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Europe locks down for a third time as U.K. fears its own third wave

Europe locks down for a third time as U.K. fears its own third wave

Much of Europe has gone back into lockdown amid a third wave of the Coronavirus, with the U.K.'s SAGE committee reportedly worried that it could lead to further spread in the United Kingdom if travel restrictions are eased.

As the United Kingdom ticked over the 50% vaccination mark for all adults, the European Union has seen many countries head back into lockdown, with Poland and France the latest to impose new restrictions. A slow vaccine rollout and the easing of restrictions has seen the third spike in infection rates, just as the United Kingdom begins a more comprehensive reopening of the economy from next month.

The SAGE committee are repretedly worried that the relaxing of any travel restrictions, allowing U.K. travellers to head abroad for their summer holidays, could bring a similar third wave to the country, despite most adults expected to have received both doses of their vaccine by the middle of summer.

Labour has called for the immediate introduction of a "comprehensive hotel quarantine system" in order to prevent this from occurring if travel does resume, with Shadow home secretary Nick Thomas-Symonds saying "The renewed surges of Covid across Europe are really worrying".

"The UK’s first priority has to be to protect the progress made by the vaccine - that means we need a comprehensive hotel quarantine system without further delay".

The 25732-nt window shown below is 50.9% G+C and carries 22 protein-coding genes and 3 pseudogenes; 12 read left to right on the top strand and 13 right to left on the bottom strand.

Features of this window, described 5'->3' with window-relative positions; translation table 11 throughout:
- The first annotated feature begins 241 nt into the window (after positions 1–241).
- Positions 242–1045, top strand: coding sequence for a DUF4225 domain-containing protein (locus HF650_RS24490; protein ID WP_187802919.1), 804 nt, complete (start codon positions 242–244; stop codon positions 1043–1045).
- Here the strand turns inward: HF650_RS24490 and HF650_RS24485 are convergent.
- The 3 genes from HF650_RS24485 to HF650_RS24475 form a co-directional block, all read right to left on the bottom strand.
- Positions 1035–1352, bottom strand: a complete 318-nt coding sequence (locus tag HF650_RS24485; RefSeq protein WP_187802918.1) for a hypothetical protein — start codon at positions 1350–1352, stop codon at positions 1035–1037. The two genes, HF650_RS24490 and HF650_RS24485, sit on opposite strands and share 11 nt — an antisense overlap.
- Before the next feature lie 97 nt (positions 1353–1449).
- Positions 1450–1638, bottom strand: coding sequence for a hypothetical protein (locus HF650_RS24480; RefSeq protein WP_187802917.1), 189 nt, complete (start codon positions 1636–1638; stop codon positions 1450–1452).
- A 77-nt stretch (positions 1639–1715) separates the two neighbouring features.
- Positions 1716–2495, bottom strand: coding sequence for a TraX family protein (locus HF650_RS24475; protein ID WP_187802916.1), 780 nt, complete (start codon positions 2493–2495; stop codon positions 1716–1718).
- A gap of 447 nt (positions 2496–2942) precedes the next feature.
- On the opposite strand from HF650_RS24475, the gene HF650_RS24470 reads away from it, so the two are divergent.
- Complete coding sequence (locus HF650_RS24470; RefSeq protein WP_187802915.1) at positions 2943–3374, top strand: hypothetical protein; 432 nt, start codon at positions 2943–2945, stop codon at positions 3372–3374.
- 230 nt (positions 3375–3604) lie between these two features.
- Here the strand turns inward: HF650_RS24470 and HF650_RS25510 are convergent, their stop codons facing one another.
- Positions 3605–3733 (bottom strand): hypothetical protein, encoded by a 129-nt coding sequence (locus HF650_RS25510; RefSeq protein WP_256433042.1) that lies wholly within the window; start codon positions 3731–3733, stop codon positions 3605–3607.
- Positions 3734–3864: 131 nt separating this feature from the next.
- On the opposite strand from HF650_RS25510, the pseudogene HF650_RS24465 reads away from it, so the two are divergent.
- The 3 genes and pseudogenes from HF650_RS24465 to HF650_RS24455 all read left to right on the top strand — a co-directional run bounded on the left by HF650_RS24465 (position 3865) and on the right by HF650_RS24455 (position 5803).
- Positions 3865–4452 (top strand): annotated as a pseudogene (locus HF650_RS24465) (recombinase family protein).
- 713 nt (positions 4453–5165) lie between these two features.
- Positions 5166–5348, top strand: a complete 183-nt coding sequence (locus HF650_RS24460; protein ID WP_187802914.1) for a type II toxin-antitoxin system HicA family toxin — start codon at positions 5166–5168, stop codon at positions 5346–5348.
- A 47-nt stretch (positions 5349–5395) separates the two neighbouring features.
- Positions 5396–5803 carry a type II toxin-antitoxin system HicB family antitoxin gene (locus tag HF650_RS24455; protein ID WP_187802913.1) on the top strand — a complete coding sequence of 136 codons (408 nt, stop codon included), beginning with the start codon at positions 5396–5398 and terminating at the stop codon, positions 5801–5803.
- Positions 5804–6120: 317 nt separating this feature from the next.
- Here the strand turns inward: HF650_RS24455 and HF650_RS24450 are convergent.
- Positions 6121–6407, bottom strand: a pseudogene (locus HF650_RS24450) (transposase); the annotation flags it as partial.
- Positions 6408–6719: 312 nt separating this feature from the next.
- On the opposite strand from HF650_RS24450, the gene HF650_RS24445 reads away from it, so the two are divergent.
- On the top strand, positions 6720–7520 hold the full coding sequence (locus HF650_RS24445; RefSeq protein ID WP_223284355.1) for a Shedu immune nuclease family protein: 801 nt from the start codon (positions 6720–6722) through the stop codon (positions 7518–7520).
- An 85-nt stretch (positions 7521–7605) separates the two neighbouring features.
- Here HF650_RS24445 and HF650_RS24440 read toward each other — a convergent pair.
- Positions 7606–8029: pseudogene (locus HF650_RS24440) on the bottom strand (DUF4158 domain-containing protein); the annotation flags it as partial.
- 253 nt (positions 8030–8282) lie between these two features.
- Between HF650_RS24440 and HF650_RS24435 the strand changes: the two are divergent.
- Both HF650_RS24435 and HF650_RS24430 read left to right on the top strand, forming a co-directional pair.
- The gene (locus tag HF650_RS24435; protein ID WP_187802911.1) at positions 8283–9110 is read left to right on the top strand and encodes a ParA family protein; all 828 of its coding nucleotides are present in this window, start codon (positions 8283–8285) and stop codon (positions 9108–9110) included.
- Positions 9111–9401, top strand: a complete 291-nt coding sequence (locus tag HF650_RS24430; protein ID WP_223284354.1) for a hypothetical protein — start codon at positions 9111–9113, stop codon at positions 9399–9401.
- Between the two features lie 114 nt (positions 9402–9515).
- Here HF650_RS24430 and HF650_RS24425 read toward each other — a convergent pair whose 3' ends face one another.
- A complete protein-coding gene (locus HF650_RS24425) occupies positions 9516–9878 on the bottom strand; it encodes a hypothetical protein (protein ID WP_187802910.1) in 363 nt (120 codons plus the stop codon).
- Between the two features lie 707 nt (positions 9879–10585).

"Of course we all want international travel to resume, but safety has to come first."

"It is too early to say if there can be any changes to travel advice on May 17, as numbers in many European countries are increasing so sharply. We have to be led by the science, not arbitrary dates."

The measures in France will impact around 21 million people, with Paris being amongst the regions being locked down for one month - the measures took effect last night.

France has recorded more than 35,000 new infections within the past 24 hours.

The news comes as France has resumed the use of the Oxford AstraZenenca vaccine for the over-55s after it had been put on hold over (largely unsubstantiated) fears of blood clotting. The evidence suggested that the rate of blood clots was lower than that amongst the general population, and significantly below the rate of the Pfizer-BioNTech vaccine, which was also below the population average.

There are fears that Europe will struggle to implement a solid vaccination programme, with a recent study suggesting that only around 20% of people are willing to get the vaccine. The rate in the United Kingdom is around 99% amongst over 55s and around 90% amongst all adults.

Germany are also considering further measures, with Chancellor Angela Merkel saying it is likely that the country will now need to apply an "emergency brake" in the coming weeks.

However, this is not without backlash, with significant anti-lockdown demonstrations taking place across Europe in recent days, with Amsterdam seeing significant clashes between protesters and police.

Just as the United Kingdom seem to be heading towards the final stretch, it looks as though much of Europe is far behind, and a third wave could be about to grip the continent as their vaccine rollout falters and citizens lash out against restrictions.

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